Back to top
Back to all articlesBack to all articles

Small Businesses Could Be Paying Up to £1,100 Too Much For Energy

business-energy

Business energy customers are potentially paying up to £1,100 too much for their energy each year due to restrictive contracts and a failure to shop around, Bulb Energy has claimed.

The renewable supplier found that the UK’s small businesses pay on average of £289 per year too much for their electricity—the equivalent of 12% of their annual bill. But in some cases, the cost of complacency about energy is even higher, with some businesses paying 50% more than they should, or £1,100 too much a year.

SMEs are overpaying for energy because inflexible business energy tariffs and an opaque, consolidated market discourage them from switching supplier, Bulb says.

Unlike domestic energy customers, business customers on fixed tariffs often pay for the entire length of the contract up front. They’re also often hit with hefty early termination fees if they try to switch away. These high costs discourage them from seeking out deals elsewhere.  

But some contracts are even more restrictive, with one from an electricity supplier stating that early termination isn’t allowed and that the supplier reserves the right to block a firm from moving to a new supplier.

When their fixed-term contract expires, business energy customers are also often quietly rolled over onto variable contracts, with prices that can be more than twice what they were paying before.

And when businesses do attempt to find a new tariff, they’re frequently overwhelmed by options, albeit largely from the same eight suppliers which hold an 80% share of the market. 

Each major energy supplier offers companies, on average, 30 energy tariffs to choose from, Bulb found. Firms seeking out quotes can thus see up to 77 different deals. While having options may be good, some of these tariffs are nearly indistinguishable. Bulb found that one supplier offers eight tariffs all named “Fixed for Business,” each with a different price calculation.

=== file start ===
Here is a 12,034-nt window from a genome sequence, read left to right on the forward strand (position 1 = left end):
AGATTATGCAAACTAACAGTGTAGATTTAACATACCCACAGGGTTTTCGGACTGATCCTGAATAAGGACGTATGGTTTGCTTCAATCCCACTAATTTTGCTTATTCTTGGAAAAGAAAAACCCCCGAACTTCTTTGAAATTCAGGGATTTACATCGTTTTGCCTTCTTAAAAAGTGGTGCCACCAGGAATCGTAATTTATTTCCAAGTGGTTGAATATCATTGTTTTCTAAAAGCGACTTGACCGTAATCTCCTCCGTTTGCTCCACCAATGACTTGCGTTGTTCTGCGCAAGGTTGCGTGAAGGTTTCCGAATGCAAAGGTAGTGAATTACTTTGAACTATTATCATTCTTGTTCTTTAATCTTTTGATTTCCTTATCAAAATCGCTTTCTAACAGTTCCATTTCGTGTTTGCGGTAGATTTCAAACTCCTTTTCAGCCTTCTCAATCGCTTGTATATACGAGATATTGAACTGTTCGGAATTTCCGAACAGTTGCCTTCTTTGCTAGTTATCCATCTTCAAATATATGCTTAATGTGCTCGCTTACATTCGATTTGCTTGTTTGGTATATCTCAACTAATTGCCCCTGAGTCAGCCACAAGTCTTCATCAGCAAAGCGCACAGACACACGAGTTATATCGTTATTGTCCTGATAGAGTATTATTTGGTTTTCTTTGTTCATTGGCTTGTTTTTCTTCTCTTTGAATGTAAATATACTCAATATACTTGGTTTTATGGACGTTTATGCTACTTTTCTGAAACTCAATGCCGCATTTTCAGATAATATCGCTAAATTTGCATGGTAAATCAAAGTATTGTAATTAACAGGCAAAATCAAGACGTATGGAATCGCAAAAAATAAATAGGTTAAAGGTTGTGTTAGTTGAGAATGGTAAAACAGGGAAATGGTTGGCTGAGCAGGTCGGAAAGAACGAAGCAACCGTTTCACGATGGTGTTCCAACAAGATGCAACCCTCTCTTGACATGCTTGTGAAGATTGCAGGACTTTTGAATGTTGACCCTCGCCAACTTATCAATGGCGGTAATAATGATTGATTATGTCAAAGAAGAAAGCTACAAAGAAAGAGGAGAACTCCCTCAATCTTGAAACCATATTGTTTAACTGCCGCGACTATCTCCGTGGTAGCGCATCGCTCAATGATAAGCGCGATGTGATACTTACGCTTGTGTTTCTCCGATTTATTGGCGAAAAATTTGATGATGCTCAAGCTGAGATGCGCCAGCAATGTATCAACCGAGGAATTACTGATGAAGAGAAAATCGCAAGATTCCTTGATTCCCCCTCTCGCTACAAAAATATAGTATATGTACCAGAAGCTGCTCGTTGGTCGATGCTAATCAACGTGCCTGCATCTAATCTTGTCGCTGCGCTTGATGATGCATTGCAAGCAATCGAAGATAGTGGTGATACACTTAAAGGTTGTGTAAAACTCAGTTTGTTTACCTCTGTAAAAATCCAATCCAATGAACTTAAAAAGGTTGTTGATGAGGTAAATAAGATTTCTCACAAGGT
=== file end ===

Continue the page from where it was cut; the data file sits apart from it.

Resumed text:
It’s also tricky to figure out exactly how much each deal will cost. The Competition and Market Authority (CMA) previously found “a general lack of price transparency concerning the tariffs that are available to microbusinesses.” Suppliers, with a captive audience of businesses, also have “incentives not to give non-domestic customers the best possible deals,” the watchdog discovered.

Bulb said business energy customers as being treated unfairly, particularly as they struggle to survive during the coronavirus crisis.

Dan Sheldon, head of Bulb’s business energy market, said: “Small businesses have had a tough time during the pandemic and now face the challenge of operating under social distancing measures.

“We think it's wrong that some energy suppliers are locking businesses into unfair and expensive deals, especially when we know that switching could lead to valuable savings on average of £289 a year – 12 per cent of a small business's annual energy spend.

“The last thing entrepreneurs need now is more challenges and costs as Britain gets working again. Businesses can and should demand better—by voting with their feet.”

He said now was a crucial time for businesses to consider their budgets and environmental impact and suggested Bulb could help SMEs cut their costs and carbon emissions.

Bulb is promoting its own services, but the call for SMEs to switch energy supplier has been reiterated by the Federation of Small Businesses, which has said small enterprises can find substantial savings by moving to a new energy tariff. 

Lauren Smith
Lauren Smith

Lauren Smith has worked as a journalist and copywriter for most of the last decade, covering technology, energy, and consumer rights, in the US and UK.

Read all articlesRead all articles